LivingThey identify four genes that can increase the risk...

They identify four genes that can increase the risk of suicide

New research has discovered four genetic variants that can increase the risk of dying by suicide, regardless of environmental factors. The work also identifies hundreds of other genes that require further analysis and that may also increase the likelihood that a person will attempt to kill themselves.

Although the environment has an important effect on the incidence of suicide, some studies have indicated that genetic factors also play a key role. In fact, older studies have estimated the heritability of suicide at 50%.

Now new research published in the journal Molecular Psychiatry has used modern genomic sequencing techniques to identify specific genetic factors that may increase the risk of suicide.

“Genes are like blueprints. The first step is to find the genes that increase risk . Identifying specific genes can lead to new treatments for those who need them,” explains Douglas Gray of the University of Utah Health in Salt Lake City. (USA).

4 genetic variants and 207 genes found

To identify these genes, the experts focused on 43 families who were at increased risk of suicide. By focusing on a “genetically homogeneous group,” the researchers reduced the influence of environmental factors, such as stress due to divorce, unemployment, loss of a loved one, or easy access to means of killing oneself, such as a firearm.

The researchers examined suicide cases among the distant relatives of the 43 families.
Overall, they examined the genetic variants in more than 1,300 DNA samples from people who died by suicide in Utah.

They correlated the DNA results with the Utah Population Database, which contains genealogical data and medical records for more than 8 million people. The analysis revealed specific variations in four genes that can increase the risk of suicide-related death: SP110, AGBL2, SUCLA2, and APH1B.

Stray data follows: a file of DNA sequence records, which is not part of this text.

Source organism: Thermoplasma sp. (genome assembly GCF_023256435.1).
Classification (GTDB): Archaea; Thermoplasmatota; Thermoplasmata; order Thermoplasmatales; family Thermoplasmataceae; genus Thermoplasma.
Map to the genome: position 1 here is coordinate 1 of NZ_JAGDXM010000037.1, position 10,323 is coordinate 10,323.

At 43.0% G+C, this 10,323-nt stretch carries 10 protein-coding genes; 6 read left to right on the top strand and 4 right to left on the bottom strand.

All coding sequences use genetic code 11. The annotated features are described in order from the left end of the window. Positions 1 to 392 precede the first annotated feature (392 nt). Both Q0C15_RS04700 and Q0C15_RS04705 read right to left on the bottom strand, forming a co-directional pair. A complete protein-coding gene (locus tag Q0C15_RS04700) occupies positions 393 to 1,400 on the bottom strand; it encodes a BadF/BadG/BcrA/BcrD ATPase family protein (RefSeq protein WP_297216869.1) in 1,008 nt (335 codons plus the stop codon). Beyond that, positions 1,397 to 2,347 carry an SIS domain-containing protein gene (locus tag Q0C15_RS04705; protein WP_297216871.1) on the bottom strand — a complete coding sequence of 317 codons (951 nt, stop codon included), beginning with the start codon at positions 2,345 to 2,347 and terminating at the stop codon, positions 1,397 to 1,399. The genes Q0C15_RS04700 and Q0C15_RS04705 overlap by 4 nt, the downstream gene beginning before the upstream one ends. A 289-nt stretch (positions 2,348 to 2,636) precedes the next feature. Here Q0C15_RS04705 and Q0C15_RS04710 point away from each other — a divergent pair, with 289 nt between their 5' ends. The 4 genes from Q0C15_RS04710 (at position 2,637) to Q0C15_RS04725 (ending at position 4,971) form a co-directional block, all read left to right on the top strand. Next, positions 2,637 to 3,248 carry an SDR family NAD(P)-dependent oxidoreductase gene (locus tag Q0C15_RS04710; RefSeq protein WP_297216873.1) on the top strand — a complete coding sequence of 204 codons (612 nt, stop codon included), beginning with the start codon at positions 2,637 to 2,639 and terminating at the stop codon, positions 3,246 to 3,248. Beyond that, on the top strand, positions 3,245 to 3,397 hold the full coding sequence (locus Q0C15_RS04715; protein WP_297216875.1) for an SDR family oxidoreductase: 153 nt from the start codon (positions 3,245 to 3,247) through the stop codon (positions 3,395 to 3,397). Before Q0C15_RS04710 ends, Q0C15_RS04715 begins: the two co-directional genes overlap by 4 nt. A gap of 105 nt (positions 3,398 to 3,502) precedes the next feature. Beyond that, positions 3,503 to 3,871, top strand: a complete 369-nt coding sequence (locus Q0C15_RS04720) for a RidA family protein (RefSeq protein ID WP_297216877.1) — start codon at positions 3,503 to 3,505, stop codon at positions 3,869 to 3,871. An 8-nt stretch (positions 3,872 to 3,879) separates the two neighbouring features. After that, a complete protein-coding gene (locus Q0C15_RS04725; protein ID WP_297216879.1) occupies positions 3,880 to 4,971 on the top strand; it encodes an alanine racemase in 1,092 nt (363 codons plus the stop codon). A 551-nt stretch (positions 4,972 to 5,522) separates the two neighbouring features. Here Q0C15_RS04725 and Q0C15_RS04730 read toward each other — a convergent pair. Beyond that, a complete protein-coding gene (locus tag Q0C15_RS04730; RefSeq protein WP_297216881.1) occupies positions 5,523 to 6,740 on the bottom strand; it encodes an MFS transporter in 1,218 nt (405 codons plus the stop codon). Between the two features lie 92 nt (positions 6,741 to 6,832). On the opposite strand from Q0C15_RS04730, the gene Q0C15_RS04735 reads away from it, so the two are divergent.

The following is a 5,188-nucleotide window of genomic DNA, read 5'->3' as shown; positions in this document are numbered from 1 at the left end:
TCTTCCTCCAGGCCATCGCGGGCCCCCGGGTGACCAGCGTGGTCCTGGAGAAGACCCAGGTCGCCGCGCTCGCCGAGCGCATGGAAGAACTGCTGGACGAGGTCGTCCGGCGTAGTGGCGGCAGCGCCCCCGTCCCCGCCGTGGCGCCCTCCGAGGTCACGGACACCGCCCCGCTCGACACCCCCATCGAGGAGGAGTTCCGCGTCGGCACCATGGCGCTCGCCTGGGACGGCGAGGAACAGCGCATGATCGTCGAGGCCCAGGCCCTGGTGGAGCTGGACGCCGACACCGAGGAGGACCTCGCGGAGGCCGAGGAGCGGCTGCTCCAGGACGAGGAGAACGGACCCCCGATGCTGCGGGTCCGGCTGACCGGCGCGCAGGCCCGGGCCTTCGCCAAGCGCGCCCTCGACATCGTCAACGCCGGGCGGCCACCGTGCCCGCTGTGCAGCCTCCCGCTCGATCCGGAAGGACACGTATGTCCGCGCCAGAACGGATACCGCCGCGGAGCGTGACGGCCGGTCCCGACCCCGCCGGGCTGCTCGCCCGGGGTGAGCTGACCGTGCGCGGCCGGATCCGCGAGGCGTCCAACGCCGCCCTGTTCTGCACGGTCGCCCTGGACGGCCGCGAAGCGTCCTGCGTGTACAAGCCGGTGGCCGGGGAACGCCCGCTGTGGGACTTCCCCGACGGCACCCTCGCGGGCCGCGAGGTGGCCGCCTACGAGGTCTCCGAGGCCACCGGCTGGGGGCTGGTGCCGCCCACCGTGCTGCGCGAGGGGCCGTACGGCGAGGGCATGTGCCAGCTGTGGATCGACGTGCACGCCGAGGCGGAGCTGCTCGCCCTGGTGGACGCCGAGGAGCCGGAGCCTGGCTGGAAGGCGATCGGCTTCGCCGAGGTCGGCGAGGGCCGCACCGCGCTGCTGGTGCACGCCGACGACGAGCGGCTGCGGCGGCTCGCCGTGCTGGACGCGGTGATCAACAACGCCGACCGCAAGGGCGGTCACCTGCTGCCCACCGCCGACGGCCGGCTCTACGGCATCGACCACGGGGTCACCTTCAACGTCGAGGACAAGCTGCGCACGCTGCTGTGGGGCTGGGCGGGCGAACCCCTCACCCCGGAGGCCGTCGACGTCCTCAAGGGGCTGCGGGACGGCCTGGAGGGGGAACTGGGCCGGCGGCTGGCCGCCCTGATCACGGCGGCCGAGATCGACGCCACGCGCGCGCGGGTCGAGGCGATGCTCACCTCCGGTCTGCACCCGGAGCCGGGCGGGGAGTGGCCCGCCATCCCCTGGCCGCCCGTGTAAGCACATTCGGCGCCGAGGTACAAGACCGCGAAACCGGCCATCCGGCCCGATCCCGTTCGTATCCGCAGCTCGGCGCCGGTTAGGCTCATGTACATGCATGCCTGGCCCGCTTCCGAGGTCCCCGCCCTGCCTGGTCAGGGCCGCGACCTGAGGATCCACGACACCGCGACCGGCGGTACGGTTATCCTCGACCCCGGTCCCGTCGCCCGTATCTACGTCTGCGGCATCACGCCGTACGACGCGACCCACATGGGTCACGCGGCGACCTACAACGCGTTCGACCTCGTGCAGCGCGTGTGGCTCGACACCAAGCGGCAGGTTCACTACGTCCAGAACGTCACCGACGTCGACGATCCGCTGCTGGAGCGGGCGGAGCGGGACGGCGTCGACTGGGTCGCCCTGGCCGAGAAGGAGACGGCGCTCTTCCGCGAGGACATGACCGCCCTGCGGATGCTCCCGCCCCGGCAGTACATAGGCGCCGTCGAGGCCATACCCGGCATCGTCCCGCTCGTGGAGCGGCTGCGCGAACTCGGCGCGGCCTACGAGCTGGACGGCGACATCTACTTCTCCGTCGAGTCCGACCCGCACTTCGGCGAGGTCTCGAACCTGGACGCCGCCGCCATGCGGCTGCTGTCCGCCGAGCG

Additionally, the researchers identified an additional 207 genes that may influence suicide risk and need further analysis.

Previous studies have linked 18 of these genes to suicide risk and 15 of them to inflammation, further reinforcing the hypothesis that inflammation and mental health are connected. Overall, “the current work has produced several important lines of evidence,” the authors explain.

Strengths and limitations of the study

Despite the significant findings, the authors note some limitations to their study. For example, the majority of suicide cases came from people of Northern European descent, limiting the results.

Additionally, the researchers did not have access to each and every person’s mental health history. Possible diagnoses of mental health problems that the researchers were unaware of may have influenced the results.

Clearly, genetics is only part of the risk when it comes to suicide, but we hope these discoveries lead us to highly susceptible people so that we can develop better interventions to help them avoid this risk,” says study co-author Hilary Coon . “We believe these results are just the tip of the iceberg. We will continue to look for additional genetic changes that lead to risk.”

Referencia: Genome-wide significant regions in 43 Utah high-risk families implicate multiple genes involved in risk for completed suicide. Hilary Coon, Todd M. Darlington, Emily DiBlasi, W. Brandon Callor, Elliott Ferris, Alison Fraser, Zhe Yu, Nancy William, Sujan C. Das, Sheila E. Crowell, Danli Chen, John S. Anderson, Michael Klein, Leslie Jerominski, Dale Cannon, Andrey Shabalin, Anna Docherty, Megan Williams, Ken R. Smith, Brooks Keeshin, Amanda V. Bakian, Erik Christensen, Qingqin S. Li, Nicola J. Camp & Douglas Gray. Molecular Psychiatry (2018) DOI: https://doi.org/10.1038/s41380-018-0282-3

 

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